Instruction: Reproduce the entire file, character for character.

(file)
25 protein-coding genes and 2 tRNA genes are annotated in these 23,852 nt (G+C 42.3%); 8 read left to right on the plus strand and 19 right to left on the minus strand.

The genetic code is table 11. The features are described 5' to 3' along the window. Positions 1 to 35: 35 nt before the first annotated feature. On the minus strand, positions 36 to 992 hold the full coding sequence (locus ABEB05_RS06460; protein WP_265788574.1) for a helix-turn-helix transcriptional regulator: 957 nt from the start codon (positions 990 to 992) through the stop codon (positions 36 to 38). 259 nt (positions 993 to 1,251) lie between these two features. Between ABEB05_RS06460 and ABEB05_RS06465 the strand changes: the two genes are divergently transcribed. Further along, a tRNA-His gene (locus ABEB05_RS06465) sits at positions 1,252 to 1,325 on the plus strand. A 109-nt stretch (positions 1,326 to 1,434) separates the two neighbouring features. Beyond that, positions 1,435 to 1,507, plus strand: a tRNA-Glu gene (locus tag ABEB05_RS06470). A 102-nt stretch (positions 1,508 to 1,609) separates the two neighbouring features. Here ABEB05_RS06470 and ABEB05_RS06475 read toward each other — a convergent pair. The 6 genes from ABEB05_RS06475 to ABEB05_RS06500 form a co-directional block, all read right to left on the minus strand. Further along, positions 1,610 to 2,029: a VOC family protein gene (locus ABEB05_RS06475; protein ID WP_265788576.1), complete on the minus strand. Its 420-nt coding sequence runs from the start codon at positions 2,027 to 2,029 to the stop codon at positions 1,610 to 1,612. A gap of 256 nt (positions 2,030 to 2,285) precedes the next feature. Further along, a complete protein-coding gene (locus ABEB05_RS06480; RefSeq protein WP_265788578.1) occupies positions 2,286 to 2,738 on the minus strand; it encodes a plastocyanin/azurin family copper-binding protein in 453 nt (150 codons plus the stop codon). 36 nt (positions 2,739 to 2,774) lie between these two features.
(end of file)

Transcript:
25 protein-coding genes and 2 tRNA genes are annotated in these 23,852 nt (G+C 42.3%); 8 read left to right on the plus strand and 19 right to left on the minus strand.

The genetic code is table 11. The features are described 5' to 3' along the window. Positions 1 to 35: 35 nt before the first annotated feature. On the minus strand, positions 36 to 992 hold the full coding sequence (locus ABEB05_RS06460; protein WP_265788574.1) for a helix-turn-helix transcriptional regulator: 957 nt from the start codon (positions 990 to 992) through the stop codon (positions 36 to 38). 259 nt (positions 993 to 1,251) lie between these two features. Between ABEB05_RS06460 and ABEB05_RS06465 the strand changes: the two genes are divergently transcribed. Further along, a tRNA-His gene (locus ABEB05_RS06465) sits at positions 1,252 to 1,325 on the plus strand. A 109-nt stretch (positions 1,326 to 1,434) separates the two neighbouring features. Beyond that, positions 1,435 to 1,507, plus strand: a tRNA-Glu gene (locus tag ABEB05_RS06470). A 102-nt stretch (positions 1,508 to 1,609) separates the two neighbouring features. Here ABEB05_RS06470 and ABEB05_RS06475 read toward each other — a convergent pair. The 6 genes from ABEB05_RS06475 to ABEB05_RS06500 form a co-directional block, all read right to left on the minus strand. Further along, positions 1,610 to 2,029: a VOC family protein gene (locus ABEB05_RS06475; protein ID WP_265788576.1), complete on the minus strand. Its 420-nt coding sequence runs from the start codon at positions 2,027 to 2,029 to the stop codon at positions 1,610 to 1,612. A gap of 256 nt (positions 2,030 to 2,285) precedes the next feature. Further along, a complete protein-coding gene (locus ABEB05_RS06480; RefSeq protein WP_265788578.1) occupies positions 2,286 to 2,738 on the minus strand; it encodes a plastocyanin/azurin family copper-binding protein in 453 nt (150 codons plus the stop codon). 36 nt (positions 2,739 to 2,774) lie between these two features.